The adage is that teams must be strong up the middle to succeed. Perhaps no team in Orange County covers that stretch of real estate from home plate to the center-field fence better than Woodbridge.
The Warriors finished last season ranked third in the county and sixth in the nation by USA Today, and they lost only two players, third baseman Lizzy Lemire, who's at Notre Dame, and first baseman Ashley Boone (Florida).
Woodbridge has been to the Southern Section Division II finals the last three seasons, winning twice.
The players expected to help the Warriors make it three of four are the same players who make Woodbridge so strong up the middle. All are back for at least their third season on the varsity.
Yes, they know what it takes to win.
They are led by pitcher Christy Robitaille, who should break the county record for career victories this season, a smooth double-play combination, a strong-armed catcher and sure-handed center fielder.
"What Robitaille does best," Laguna Hills Coach Cary Crouch said, "is make batters hit the ball to Woodbridge's strength. If she does her thing, most hitters are going to hit the ball to the middle of the infield."
The Warriors (34-2 last season) are so strong in the middle infield that Coach Alan Dugard wouldn't trade shortstop Natasha Watley and second baseman Nichole Thompson for any other combination. Not just any other tandem, but any combination from any two teams.
"My impression is it's probably the smoothest two people together I've ever seen in high school; I don't ever remember seeing anyone as good as Watley and Thompson up the middle," said Dugard, whose record is 184-43 through six seasons at Woodbridge. "Both [provide] great defense, both are very quick."
And it's not as if Dugard overlooks anyone when considering his options. He compares Watley (the only junior among the Woodbridge five) to Foothill's Jaime Clark, and Thompson to Mater Dei's Kelsey Kollen:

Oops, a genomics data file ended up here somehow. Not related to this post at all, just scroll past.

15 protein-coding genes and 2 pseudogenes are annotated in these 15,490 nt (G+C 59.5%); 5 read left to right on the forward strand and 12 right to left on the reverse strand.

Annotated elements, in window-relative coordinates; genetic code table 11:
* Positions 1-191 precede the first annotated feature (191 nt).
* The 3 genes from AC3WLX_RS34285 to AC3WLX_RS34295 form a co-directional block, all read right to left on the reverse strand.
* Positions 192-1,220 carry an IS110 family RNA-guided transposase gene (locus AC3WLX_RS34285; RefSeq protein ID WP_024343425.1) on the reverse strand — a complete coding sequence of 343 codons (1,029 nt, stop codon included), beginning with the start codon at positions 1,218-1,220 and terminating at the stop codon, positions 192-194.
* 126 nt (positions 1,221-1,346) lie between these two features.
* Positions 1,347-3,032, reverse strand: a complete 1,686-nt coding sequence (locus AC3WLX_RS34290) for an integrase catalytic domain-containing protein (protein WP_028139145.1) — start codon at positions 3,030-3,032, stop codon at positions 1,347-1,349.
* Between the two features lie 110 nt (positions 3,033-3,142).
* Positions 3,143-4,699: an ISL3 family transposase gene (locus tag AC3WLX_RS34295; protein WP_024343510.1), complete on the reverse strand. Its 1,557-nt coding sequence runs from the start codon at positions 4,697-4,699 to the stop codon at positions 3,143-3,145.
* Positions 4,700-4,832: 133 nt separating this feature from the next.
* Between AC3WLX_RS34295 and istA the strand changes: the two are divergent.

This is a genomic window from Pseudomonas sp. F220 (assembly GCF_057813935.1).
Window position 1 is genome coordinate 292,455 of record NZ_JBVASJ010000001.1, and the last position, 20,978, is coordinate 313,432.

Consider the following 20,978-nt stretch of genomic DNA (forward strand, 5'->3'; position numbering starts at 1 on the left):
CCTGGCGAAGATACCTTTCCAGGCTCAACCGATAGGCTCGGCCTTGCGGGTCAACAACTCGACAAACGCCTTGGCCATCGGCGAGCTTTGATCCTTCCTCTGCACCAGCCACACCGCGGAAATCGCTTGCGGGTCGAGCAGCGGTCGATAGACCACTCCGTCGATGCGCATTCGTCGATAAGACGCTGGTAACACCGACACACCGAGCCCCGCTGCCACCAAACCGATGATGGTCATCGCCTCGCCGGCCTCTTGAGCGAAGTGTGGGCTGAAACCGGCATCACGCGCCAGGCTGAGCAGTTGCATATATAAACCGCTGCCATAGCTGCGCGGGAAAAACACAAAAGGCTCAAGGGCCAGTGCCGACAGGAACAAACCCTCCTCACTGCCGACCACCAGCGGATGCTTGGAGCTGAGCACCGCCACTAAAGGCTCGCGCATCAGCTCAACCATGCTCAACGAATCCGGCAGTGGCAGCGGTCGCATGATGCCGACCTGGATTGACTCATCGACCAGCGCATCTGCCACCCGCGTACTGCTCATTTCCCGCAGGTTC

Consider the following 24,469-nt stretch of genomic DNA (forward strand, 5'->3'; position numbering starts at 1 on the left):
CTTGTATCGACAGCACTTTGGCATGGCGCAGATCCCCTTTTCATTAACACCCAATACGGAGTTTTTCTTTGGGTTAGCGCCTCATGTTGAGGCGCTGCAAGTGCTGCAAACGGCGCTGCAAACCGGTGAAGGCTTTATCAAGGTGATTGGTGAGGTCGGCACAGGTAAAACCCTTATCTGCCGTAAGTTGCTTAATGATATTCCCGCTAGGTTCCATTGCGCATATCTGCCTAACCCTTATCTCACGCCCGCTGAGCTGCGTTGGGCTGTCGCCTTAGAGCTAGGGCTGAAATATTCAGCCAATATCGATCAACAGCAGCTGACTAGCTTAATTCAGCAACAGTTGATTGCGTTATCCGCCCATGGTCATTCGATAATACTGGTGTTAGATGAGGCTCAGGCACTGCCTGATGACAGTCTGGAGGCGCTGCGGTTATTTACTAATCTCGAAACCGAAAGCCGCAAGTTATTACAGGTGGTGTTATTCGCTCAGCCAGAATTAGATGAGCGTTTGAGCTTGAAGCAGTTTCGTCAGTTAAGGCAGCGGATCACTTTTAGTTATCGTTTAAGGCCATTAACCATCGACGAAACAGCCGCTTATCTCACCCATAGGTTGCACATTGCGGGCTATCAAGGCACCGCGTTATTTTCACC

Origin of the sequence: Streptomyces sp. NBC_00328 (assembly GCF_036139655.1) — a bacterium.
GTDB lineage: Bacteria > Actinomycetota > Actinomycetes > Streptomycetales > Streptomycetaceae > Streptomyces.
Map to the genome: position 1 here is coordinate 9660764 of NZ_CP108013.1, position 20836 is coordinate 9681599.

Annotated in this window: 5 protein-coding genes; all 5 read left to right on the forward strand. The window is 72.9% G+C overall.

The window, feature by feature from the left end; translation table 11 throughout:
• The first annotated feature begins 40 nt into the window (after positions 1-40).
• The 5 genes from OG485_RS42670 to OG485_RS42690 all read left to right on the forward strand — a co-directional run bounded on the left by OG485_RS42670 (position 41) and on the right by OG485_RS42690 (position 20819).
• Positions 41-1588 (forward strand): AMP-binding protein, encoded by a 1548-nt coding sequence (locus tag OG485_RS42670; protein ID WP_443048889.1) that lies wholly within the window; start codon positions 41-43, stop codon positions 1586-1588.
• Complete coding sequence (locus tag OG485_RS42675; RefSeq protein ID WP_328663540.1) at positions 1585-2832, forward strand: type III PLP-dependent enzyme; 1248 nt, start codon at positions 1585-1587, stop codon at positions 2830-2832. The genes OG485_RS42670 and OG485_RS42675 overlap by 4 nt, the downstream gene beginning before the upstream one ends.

* "Clark is the prototypal shortstop--tall, goes left well, great power, good speed. Watley is quicker to her right, goes to the hole better, is as quick to her left, will leg out more hits. She's the kind of girl who's going to bunt, slap and hit for power when she has to and will go to all fields, whereas Clark is pretty much a pull hitter. I can't find any fault with Clark, but I can't find any fault with Natasha."
* "I don't think there is any [second baseman] as quick or who goes to the ball as well as Thompson. I don't think [Kollen] even compares going to her left. Both are great little softball players, sacrifice their bodies and do what they need to to win. But I don't think anyone can compare to Thompson--she's got the glove, the bat, can hit for power, can slap and can bunt. Kelsey can't do all that."
Kollen will probably become the section's all-time hit leader this season--mostly benefiting from her impressive slapping style. "But I'm not going to trade my combo for anybody," Dugard said.
Mater Dei is the only team in the county that can compare with Woodbridge's strength up the middle. Besides Kollen, the Monarchs have Courtney Ryan at catcher, Robin Walker at shortstop, Jodi Schicker in center field and the pitching tandem of Tia Bollinger and Marissa Young.
Other teams may have better elements--Pacifica pitcher Amanda Freed and catcher Toria Auelua, or Los Alamitos catcher Sara Kahler and center fielder Kristin Farber, for example--but having all five elements is a real blessing.
"If you can get those give spots filled by quality players," Crouch said, "you're in great shape."
Center fielder Lisa Watanabe is also critical for the Warriors. Headed for Harvard next fall, she is Dugard's coach on the field--"the consummate team player," he calls her.